Here, you will discover line alignment resources and line awareness activities to promote accurate use of writing lines. Line awareness is a handwriting skill occupational therapists often address to promote functional written work and legibility in handwriting, by offering raised line paper and other handwriting strategies. Let’s talk line use!
Line Awareness Activities
Line awareness refers to placement of the letters accuratley on the writing lines. When we form letters, there are differnet letter sizes that are placed in different positions within the lines of the paper:
- Letters that touch the top and bottom lines (b, d, f, h, k, l, t, and all upper case letters)
- Letters that touch the bottom line (all upper case and all lower case letters)
- Letters that cross the bottom line (g, j, p, q, y)
- Letters that touch the middle line (or middle space if using single rule paper: a, c, e, g, i, m, n, o, p, q, r, s, t, u, v, w, x, y, z)
Line use allows for proper letter sizing and formation. Together these three aspects play an important role in legibility of written work.
Other aspects of line use refers to margin awareness or stopping writing before reaching the edge of the paper or writing area, and use of the left margin, or writing lists.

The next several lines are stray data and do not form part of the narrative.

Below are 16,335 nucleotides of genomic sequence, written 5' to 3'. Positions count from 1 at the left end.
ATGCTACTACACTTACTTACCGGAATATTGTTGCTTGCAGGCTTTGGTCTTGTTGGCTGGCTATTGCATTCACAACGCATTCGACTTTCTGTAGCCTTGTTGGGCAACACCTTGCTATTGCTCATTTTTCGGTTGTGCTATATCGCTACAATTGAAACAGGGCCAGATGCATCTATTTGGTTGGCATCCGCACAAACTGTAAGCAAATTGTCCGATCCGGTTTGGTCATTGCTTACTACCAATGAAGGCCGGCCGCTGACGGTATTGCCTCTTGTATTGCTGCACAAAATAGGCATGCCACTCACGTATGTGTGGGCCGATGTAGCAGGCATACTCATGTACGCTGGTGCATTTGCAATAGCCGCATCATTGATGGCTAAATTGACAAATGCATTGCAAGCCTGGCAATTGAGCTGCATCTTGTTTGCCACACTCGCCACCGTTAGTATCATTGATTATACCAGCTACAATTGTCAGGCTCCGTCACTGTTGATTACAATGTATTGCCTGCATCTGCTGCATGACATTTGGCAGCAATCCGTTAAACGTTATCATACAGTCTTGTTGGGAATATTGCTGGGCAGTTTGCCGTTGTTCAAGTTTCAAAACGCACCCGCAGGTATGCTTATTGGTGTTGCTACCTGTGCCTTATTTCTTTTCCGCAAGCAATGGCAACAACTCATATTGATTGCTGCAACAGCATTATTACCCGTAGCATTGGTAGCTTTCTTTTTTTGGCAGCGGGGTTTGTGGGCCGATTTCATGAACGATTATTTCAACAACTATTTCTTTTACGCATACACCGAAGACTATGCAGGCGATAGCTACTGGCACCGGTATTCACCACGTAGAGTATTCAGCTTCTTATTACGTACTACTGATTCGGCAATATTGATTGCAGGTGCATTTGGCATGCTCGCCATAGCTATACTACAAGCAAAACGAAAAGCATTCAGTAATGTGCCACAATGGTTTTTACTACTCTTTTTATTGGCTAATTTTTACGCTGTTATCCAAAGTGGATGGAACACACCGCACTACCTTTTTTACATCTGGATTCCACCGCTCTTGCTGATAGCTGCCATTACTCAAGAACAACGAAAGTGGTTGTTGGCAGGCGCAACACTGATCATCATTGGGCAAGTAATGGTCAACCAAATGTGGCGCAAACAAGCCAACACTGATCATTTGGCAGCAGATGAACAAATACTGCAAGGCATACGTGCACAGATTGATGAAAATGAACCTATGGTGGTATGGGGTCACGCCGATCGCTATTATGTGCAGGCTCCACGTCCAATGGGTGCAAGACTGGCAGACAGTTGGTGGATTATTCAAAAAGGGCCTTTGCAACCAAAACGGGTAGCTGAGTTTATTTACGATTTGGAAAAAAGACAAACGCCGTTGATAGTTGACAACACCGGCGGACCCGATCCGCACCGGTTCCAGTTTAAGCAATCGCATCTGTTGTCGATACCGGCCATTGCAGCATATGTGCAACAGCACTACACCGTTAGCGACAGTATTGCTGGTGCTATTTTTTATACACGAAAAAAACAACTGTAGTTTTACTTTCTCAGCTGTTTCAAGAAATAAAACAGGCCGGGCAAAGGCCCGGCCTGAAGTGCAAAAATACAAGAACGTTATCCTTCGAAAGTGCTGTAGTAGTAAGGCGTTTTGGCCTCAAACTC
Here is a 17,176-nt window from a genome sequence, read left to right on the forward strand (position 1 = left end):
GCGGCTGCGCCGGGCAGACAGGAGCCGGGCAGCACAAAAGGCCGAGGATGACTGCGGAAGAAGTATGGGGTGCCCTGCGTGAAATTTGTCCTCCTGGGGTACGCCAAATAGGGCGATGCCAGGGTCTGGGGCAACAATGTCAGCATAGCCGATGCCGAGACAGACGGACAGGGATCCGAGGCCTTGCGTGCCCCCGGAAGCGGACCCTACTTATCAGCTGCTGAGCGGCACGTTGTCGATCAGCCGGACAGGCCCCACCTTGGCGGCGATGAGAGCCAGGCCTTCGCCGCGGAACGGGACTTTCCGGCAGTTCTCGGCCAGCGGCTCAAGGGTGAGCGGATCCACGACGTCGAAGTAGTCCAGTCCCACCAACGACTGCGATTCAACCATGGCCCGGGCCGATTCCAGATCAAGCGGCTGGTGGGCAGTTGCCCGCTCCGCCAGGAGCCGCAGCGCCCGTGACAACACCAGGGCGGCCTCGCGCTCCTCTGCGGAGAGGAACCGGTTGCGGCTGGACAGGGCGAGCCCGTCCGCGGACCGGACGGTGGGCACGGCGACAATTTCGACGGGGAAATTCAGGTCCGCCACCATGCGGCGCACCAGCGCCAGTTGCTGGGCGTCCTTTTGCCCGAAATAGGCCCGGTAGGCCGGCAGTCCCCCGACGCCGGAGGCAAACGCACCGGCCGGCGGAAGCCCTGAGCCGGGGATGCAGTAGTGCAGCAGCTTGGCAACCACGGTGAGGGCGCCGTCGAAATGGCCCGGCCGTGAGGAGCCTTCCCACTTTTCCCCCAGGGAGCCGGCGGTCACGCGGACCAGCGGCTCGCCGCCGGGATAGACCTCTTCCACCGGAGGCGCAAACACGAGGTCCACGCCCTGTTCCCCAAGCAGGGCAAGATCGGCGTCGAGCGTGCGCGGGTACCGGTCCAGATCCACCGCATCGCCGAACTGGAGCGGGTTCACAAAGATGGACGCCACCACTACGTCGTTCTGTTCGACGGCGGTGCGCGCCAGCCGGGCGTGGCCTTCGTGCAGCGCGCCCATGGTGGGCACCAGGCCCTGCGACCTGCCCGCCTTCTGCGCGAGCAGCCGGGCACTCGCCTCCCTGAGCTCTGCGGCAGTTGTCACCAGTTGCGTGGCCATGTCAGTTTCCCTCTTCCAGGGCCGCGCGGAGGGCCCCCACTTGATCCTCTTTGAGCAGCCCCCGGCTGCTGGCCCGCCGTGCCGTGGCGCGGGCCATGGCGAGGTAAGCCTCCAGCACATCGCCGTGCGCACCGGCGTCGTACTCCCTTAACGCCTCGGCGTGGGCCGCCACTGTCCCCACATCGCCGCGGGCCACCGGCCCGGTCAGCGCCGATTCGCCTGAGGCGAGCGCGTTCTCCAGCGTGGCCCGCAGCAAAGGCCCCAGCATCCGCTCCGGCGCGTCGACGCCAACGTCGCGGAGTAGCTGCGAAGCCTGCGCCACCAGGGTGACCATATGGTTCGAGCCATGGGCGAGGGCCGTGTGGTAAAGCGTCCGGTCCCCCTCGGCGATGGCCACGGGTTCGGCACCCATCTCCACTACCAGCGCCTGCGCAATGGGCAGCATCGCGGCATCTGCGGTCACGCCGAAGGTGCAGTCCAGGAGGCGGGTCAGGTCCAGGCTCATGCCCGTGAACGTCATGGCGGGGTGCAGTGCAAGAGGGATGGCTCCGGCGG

Typically, difficulties with line awareness are a result of visual processing problems. Visual processing skills that impact line use include: visual scanning, visual closure, visual discrimination, form constancy, eye-hand coordination, and visual motor integration.
Poor use of Writing Lines
Line awareness is a common struggle for many kids. You might know a child who writes with letters floating up over the lines, shows little regard to lines, or is inconsistent with line use. They might make letters of various sizes and write letters super big so that written work looks completely illegible and sloppy. Writing on the lines and using appropriate size awareness is an issue when visual motor integration skills are difficult for a child.
Perceiving visual information such as lines and available writing areas and then coordinating the motor movement needed to place letters accurately can lead to a lot of areas for legibility breakdown.